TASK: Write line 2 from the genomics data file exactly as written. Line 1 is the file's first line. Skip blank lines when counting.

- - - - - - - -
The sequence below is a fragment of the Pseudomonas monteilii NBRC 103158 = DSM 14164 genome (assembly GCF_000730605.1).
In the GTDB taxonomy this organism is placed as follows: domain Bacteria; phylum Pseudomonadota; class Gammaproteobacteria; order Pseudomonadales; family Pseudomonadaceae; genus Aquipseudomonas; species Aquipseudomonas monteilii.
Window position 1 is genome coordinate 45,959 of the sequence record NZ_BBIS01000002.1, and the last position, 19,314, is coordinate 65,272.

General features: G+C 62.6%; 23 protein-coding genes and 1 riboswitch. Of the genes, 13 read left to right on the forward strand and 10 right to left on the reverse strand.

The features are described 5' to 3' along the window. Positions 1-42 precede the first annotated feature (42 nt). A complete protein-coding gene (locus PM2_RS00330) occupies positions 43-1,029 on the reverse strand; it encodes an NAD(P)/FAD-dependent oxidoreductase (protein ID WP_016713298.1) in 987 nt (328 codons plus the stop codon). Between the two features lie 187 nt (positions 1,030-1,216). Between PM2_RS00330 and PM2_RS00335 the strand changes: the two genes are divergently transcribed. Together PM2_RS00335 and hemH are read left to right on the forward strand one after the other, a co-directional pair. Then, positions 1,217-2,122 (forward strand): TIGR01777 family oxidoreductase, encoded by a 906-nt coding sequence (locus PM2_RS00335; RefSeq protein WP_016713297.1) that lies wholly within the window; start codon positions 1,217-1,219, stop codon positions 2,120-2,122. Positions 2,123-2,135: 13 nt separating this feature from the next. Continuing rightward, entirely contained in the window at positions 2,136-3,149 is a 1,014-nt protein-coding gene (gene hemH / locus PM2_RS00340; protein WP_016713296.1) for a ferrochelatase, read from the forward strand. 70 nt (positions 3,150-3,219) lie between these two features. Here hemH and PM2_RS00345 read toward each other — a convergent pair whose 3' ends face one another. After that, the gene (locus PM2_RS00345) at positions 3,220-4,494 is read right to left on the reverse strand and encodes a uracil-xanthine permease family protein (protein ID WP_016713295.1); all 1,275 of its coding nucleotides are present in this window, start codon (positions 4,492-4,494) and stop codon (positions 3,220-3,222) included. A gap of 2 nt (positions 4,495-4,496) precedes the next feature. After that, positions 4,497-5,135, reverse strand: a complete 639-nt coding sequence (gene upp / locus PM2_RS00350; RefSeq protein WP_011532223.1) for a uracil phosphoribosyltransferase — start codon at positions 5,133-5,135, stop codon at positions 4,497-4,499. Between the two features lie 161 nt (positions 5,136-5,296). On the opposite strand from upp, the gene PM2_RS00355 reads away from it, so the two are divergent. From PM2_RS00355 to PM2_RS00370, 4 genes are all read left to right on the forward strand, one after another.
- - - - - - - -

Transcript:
In the GTDB taxonomy this organism is placed as follows: domain Bacteria; phylum Pseudomonadota; class Gammaproteobacteria; order Pseudomonadales; family Pseudomonadaceae; genus Aquipseudomonas; species Aquipseudomonas monteilii.